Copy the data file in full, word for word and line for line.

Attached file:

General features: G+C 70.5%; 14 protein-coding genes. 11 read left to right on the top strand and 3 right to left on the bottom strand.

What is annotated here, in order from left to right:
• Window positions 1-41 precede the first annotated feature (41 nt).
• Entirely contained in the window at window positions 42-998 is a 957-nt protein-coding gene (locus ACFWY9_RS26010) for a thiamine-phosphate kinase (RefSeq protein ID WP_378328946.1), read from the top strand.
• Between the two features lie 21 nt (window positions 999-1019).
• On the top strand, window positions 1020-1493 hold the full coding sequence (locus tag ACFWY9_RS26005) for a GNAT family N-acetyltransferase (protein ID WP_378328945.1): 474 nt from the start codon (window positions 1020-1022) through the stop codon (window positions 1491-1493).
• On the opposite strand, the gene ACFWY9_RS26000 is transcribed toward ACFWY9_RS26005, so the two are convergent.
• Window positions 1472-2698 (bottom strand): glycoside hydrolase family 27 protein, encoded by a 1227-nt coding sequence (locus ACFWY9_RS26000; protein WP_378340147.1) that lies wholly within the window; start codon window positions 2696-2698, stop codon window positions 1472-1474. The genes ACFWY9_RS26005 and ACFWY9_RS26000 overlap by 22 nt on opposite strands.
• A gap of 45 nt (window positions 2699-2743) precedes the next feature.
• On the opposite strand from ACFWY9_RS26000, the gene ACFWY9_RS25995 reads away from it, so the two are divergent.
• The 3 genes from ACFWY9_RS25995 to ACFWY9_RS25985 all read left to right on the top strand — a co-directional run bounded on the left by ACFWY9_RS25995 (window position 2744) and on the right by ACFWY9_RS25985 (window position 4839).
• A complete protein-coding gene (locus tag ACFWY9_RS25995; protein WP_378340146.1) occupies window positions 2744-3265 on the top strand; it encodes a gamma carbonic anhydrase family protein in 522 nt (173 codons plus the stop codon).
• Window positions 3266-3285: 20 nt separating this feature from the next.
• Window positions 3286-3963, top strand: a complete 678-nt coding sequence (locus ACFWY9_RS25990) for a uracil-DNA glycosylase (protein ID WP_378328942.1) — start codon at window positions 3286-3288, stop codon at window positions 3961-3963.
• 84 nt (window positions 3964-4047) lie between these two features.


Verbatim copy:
General features: G+C 70.5%; 14 protein-coding genes. 11 read left to right on the top strand and 3 right to left on the bottom strand.

What is annotated here, in order from left to right:
• Window positions 1-41 precede the first annotated feature (41 nt).
• Entirely contained in the window at window positions 42-998 is a 957-nt protein-coding gene (locus ACFWY9_RS26010) for a thiamine-phosphate kinase (RefSeq protein ID WP_378328946.1), read from the top strand.
• Between the two features lie 21 nt (window positions 999-1019).
• On the top strand, window positions 1020-1493 hold the full coding sequence (locus tag ACFWY9_RS26005) for a GNAT family N-acetyltransferase (protein ID WP_378328945.1): 474 nt from the start codon (window positions 1020-1022) through the stop codon (window positions 1491-1493).
• On the opposite strand, the gene ACFWY9_RS26000 is transcribed toward ACFWY9_RS26005, so the two are convergent.
• Window positions 1472-2698 (bottom strand): glycoside hydrolase family 27 protein, encoded by a 1227-nt coding sequence (locus ACFWY9_RS26000; protein WP_378340147.1) that lies wholly within the window; start codon window positions 2696-2698, stop codon window positions 1472-1474. The genes ACFWY9_RS26005 and ACFWY9_RS26000 overlap by 22 nt on opposite strands.
• A gap of 45 nt (window positions 2699-2743) precedes the next feature.
• On the opposite strand from ACFWY9_RS26000, the gene ACFWY9_RS25995 reads away from it, so the two are divergent.
• The 3 genes from ACFWY9_RS25995 to ACFWY9_RS25985 all read left to right on the top strand — a co-directional run bounded on the left by ACFWY9_RS25995 (window position 2744) and on the right by ACFWY9_RS25985 (window position 4839).
• A complete protein-coding gene (locus tag ACFWY9_RS25995; protein WP_378340146.1) occupies window positions 2744-3265 on the top strand; it encodes a gamma carbonic anhydrase family protein in 522 nt (173 codons plus the stop codon).
• Window positions 3266-3285: 20 nt separating this feature from the next.
• Window positions 3286-3963, top strand: a complete 678-nt coding sequence (locus ACFWY9_RS25990) for a uracil-DNA glycosylase (protein ID WP_378328942.1) — start codon at window positions 3286-3288, stop codon at window positions 3961-3963.
• 84 nt (window positions 3964-4047) lie between these two features.